Week Total: 4.2 miles
Year Total: 254.5 miles

Week 15
Wednesday: 3.5 miles
Week Total: 3.5 miles
Year Total: 258.0 miles

Monday, March 31, 2014

GP Richmond and the Pink Paper Team Part 2

Last time, I started my diatribe on how to run a good Paper Team and made it all the way through... posting pairings. It turns out there is a lot to the subtle art of traffic control. Yes, part of this is on the TO to rest a sufficient space for the expected number of players and lay out the tables in a manner that helps. I've actually given some thought to whether it is better for the tables to arranged vertically or horizontally relative to the main event stage area and/or pairings boards. I don't have a definitive answer on this, but if you've got some theories, I would love to hear them.

Moving on to the next task for a Paper Team, the cutting of match result slips. Just as with pairings, it's important to start pulling these off the printer as early as possible. In Round 4 of the GP, it took 3 minutes and 25 seconds to print all of the match result slips. This is with SCG's super fast tower-style printer, probably one of the fastest I've seen in use at a Magic event. The average box-style printer will be a little slower still. Point being, waiting until all of the slips are printed for a GP-sized event will take several minutes, and those are minutes that could be spent cutting an early batch of slips.

Recently (at least in the United States), the GP kit has featured a massive paper cutter that can only be adequately defined as a guillotine. I'm not sure what the upper limit of this paper cutter is, but I've heard tales that it can slice all the way through an entire round's stack of slips. Even so, it's probably best to cut half of the slips at a time. The sooner you cut at least that much, the sooner you can get to passing them out. Why such a hurry on passing out the slips? It's not like any matches will finish that quickly. Two reasons: first, getting the slips out quickly allows the players to verify if they are at the correct table. Ideally, we'd like to have the slips out before the round clock starts so that players who do find themselves in the wrong seat can work on fixing this problem before they are subject to Tardiness penalties. The second reason to get slips out before the round starts is so that judges will have an easier time recording said Tardiness penalties. Without result slips out, judges need to resort to various triage techniques like writing down the table numbers with all of the Tardy players or telling the opponent to call a judge if the opponent shows up or the clock hits 40:00. These methods are fine in practice, but there are various things that can go wrong, and the best way is to have the slip available to record the penalty. For GPs, it's probably not realistic to have all of the slips out before the round begins, but for smaller events, this should be a top priority for the Paper Team.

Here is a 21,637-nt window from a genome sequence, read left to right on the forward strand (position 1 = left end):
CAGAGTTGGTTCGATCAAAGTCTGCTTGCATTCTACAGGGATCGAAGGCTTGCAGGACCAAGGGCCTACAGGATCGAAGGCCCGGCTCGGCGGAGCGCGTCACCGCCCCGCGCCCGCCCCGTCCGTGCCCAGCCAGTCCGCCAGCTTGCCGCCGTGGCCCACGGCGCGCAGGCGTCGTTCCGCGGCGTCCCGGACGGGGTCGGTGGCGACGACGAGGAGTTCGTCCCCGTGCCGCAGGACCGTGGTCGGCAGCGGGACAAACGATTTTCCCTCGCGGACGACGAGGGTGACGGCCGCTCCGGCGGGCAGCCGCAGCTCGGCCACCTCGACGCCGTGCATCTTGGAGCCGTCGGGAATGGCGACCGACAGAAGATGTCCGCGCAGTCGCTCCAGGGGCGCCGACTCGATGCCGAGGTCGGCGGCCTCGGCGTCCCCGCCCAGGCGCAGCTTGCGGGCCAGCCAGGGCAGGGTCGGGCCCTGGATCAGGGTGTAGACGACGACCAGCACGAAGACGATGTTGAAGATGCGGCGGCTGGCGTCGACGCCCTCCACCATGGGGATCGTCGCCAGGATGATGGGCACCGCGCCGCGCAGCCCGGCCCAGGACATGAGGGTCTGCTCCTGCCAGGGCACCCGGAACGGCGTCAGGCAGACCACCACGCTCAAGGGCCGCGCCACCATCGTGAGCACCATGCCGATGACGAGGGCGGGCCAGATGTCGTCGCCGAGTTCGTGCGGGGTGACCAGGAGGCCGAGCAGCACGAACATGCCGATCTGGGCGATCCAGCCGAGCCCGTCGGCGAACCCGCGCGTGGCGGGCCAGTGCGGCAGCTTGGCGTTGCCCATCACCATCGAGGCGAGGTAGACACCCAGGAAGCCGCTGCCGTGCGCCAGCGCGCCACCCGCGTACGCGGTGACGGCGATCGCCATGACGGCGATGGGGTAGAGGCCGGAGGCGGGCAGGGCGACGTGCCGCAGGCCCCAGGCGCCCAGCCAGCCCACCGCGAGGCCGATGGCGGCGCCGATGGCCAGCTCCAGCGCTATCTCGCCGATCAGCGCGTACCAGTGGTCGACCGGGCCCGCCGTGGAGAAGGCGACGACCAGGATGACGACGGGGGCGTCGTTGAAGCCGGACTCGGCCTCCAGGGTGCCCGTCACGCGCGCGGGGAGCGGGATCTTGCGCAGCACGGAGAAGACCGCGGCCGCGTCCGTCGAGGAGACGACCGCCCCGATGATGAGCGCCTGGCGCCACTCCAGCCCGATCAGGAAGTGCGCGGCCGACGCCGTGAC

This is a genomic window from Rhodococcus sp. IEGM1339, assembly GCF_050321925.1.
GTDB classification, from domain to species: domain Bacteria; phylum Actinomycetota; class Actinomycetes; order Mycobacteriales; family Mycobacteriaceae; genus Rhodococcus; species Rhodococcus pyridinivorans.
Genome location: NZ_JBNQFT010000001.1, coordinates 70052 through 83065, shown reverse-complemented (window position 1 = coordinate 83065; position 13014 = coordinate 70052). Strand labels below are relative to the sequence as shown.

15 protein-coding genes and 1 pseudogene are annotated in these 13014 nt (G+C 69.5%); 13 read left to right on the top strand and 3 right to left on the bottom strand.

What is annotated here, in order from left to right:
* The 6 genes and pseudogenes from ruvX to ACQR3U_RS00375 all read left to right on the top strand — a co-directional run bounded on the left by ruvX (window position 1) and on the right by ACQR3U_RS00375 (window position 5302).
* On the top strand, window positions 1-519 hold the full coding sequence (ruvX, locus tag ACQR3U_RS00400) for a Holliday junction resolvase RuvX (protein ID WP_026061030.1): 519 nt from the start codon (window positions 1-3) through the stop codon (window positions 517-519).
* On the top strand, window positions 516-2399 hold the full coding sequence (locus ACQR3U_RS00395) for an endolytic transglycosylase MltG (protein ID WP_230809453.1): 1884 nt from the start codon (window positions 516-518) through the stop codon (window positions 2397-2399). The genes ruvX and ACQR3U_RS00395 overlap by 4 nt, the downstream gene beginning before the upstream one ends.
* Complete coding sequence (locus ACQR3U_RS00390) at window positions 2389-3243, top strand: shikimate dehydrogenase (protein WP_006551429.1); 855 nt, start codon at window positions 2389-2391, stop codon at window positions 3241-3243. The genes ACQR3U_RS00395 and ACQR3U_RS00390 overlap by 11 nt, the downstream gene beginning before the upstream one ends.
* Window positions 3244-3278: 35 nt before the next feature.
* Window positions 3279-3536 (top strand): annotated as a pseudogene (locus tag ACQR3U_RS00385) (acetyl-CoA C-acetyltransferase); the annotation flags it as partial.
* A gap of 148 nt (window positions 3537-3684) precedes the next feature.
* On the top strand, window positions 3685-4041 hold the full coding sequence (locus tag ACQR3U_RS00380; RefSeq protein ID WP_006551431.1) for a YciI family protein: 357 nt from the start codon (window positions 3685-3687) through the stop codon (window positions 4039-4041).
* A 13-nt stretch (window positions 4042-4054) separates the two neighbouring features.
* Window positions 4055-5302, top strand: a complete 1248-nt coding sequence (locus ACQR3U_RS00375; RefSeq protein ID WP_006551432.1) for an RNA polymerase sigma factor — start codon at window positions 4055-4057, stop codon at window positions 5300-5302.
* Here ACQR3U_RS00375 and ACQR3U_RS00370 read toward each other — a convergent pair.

In the Pink Ballroom, we didn't have one of the new super guillotines. I imagine those were in use downstairs in either the Green or Blue split (or both if they were running concurrently). Instead, we had 2 of the basic plastic cutters. These are, quite frankly, sub par. They can only cut 10-12 pages at a time. However, having 2 of them allowed us to form an assembly line of sorts. One judge would stand by the printer and pull off pages of slips 10-12 at a time and put them in piles by the paper cutters (which we placed right next to the printer). Then 2 judges would take those piles and go to work on cutting them. A final judge (or 2 depending) would take the cut slips from both cutters and consolidate them back into ordered piles.

This last part of the process is very important any time you have a sufficiently large tournament that requires you to cut the slips in sections. Normally match result slips are printed "for cut machine" which means that table #1 is on the first page, table #2 is on the second page, and so forth. This is repeated for each of the 4 rows. If you have 100 tables, your first page might have tables 1, 26, 51, and 76. This is so that when you cut the slips starting at the bottom of the page, the third section will naturally fall onto the 4th and the numbers will be continuous throughout. However, once you start dividing up your pile of pages, this all falls apart and you need to set aside each section to consolidate with the other sections in that particular row.